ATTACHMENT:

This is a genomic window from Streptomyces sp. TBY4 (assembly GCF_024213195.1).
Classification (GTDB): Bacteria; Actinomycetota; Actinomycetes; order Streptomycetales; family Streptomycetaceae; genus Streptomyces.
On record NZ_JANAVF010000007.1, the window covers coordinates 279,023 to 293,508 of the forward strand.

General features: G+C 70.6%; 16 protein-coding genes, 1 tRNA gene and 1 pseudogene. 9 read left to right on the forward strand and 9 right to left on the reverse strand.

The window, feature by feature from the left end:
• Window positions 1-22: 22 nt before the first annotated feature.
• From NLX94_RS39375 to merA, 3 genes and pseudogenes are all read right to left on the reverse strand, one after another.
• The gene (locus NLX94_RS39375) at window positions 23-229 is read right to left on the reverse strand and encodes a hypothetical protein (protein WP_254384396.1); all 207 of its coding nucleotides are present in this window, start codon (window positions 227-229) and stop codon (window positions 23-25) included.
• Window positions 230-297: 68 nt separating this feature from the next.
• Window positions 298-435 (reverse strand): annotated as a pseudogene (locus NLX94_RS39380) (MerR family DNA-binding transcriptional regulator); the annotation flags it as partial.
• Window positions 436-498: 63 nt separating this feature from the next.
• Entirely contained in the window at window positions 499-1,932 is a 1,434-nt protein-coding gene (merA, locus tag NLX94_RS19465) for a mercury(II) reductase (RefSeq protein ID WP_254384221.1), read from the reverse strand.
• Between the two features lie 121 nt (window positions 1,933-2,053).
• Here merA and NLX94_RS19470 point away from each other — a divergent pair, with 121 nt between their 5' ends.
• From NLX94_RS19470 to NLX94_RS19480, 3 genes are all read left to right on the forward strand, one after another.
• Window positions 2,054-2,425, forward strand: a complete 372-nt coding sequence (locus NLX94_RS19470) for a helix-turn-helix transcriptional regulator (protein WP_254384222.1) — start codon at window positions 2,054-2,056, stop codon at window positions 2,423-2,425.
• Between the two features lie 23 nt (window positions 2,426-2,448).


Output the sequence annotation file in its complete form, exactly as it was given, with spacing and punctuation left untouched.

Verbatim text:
This is a genomic window from Streptomyces sp. TBY4 (assembly GCF_024213195.1).
Classification (GTDB): Bacteria; Actinomycetota; Actinomycetes; order Streptomycetales; family Streptomycetaceae; genus Streptomyces.
On record NZ_JANAVF010000007.1, the window covers coordinates 279,023 to 293,508 of the forward strand.

General features: G+C 70.6%; 16 protein-coding genes, 1 tRNA gene and 1 pseudogene. 9 read left to right on the forward strand and 9 right to left on the reverse strand.

The window, feature by feature from the left end:
• Window positions 1-22: 22 nt before the first annotated feature.
• From NLX94_RS39375 to merA, 3 genes and pseudogenes are all read right to left on the reverse strand, one after another.
• The gene (locus NLX94_RS39375) at window positions 23-229 is read right to left on the reverse strand and encodes a hypothetical protein (protein WP_254384396.1); all 207 of its coding nucleotides are present in this window, start codon (window positions 227-229) and stop codon (window positions 23-25) included.
• Window positions 230-297: 68 nt separating this feature from the next.
• Window positions 298-435 (reverse strand): annotated as a pseudogene (locus NLX94_RS39380) (MerR family DNA-binding transcriptional regulator); the annotation flags it as partial.
• Window positions 436-498: 63 nt separating this feature from the next.
• Entirely contained in the window at window positions 499-1,932 is a 1,434-nt protein-coding gene (merA, locus tag NLX94_RS19465) for a mercury(II) reductase (RefSeq protein ID WP_254384221.1), read from the reverse strand.
• Between the two features lie 121 nt (window positions 1,933-2,053).
• Here merA and NLX94_RS19470 point away from each other — a divergent pair, with 121 nt between their 5' ends.
• From NLX94_RS19470 to NLX94_RS19480, 3 genes are all read left to right on the forward strand, one after another.
• Window positions 2,054-2,425, forward strand: a complete 372-nt coding sequence (locus NLX94_RS19470) for a helix-turn-helix transcriptional regulator (protein WP_254384222.1) — start codon at window positions 2,054-2,056, stop codon at window positions 2,423-2,425.
• Between the two features lie 23 nt (window positions 2,426-2,448).